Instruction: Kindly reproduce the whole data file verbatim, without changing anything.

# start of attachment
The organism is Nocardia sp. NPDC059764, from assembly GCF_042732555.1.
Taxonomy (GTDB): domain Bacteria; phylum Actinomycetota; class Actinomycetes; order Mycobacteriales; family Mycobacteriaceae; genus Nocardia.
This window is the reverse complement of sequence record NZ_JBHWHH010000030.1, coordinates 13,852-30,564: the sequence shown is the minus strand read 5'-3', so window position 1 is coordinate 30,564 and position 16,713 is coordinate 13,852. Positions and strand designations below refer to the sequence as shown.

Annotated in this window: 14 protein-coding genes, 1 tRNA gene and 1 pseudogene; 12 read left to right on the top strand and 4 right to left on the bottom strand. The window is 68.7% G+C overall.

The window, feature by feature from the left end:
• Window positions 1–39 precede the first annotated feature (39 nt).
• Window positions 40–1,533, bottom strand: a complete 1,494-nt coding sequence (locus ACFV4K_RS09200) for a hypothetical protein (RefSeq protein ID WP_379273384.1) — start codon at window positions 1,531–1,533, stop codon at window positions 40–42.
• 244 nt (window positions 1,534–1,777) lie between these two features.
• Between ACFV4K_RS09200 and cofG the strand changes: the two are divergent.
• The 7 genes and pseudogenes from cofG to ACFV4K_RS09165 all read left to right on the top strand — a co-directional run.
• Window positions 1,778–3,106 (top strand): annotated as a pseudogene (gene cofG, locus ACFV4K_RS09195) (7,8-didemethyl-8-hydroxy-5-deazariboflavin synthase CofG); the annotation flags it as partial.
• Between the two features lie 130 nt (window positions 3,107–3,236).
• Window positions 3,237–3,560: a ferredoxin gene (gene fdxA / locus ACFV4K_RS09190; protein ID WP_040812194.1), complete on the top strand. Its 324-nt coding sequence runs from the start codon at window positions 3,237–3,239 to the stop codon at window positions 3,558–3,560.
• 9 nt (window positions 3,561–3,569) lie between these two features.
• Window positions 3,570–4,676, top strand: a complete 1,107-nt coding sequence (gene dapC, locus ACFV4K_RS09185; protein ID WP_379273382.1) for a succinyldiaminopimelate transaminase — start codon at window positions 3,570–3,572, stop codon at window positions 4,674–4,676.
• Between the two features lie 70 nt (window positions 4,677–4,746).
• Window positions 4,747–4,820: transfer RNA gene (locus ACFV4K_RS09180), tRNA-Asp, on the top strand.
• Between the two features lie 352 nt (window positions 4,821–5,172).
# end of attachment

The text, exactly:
The organism is Nocardia sp. NPDC059764, from assembly GCF_042732555.1.
Taxonomy (GTDB): domain Bacteria; phylum Actinomycetota; class Actinomycetes; order Mycobacteriales; family Mycobacteriaceae; genus Nocardia.
This window is the reverse complement of sequence record NZ_JBHWHH010000030.1, coordinates 13,852-30,564: the sequence shown is the minus strand read 5'-3', so window position 1 is coordinate 30,564 and position 16,713 is coordinate 13,852. Positions and strand designations below refer to the sequence as shown.

Annotated in this window: 14 protein-coding genes, 1 tRNA gene and 1 pseudogene; 12 read left to right on the top strand and 4 right to left on the bottom strand. The window is 68.7% G+C overall.

The window, feature by feature from the left end:
• Window positions 1–39 precede the first annotated feature (39 nt).
• Window positions 40–1,533, bottom strand: a complete 1,494-nt coding sequence (locus ACFV4K_RS09200) for a hypothetical protein (RefSeq protein ID WP_379273384.1) — start codon at window positions 1,531–1,533, stop codon at window positions 40–42.
• 244 nt (window positions 1,534–1,777) lie between these two features.
• Between ACFV4K_RS09200 and cofG the strand changes: the two are divergent.
• The 7 genes and pseudogenes from cofG to ACFV4K_RS09165 all read left to right on the top strand — a co-directional run.
• Window positions 1,778–3,106 (top strand): annotated as a pseudogene (gene cofG, locus ACFV4K_RS09195) (7,8-didemethyl-8-hydroxy-5-deazariboflavin synthase CofG); the annotation flags it as partial.
• Between the two features lie 130 nt (window positions 3,107–3,236).
• Window positions 3,237–3,560: a ferredoxin gene (gene fdxA / locus ACFV4K_RS09190; protein ID WP_040812194.1), complete on the top strand. Its 324-nt coding sequence runs from the start codon at window positions 3,237–3,239 to the stop codon at window positions 3,558–3,560.
• 9 nt (window positions 3,561–3,569) lie between these two features.
• Window positions 3,570–4,676, top strand: a complete 1,107-nt coding sequence (gene dapC, locus ACFV4K_RS09185; protein ID WP_379273382.1) for a succinyldiaminopimelate transaminase — start codon at window positions 3,570–3,572, stop codon at window positions 4,674–4,676.
• Between the two features lie 70 nt (window positions 4,677–4,746).
• Window positions 4,747–4,820: transfer RNA gene (locus ACFV4K_RS09180), tRNA-Asp, on the top strand.
• Between the two features lie 352 nt (window positions 4,821–5,172).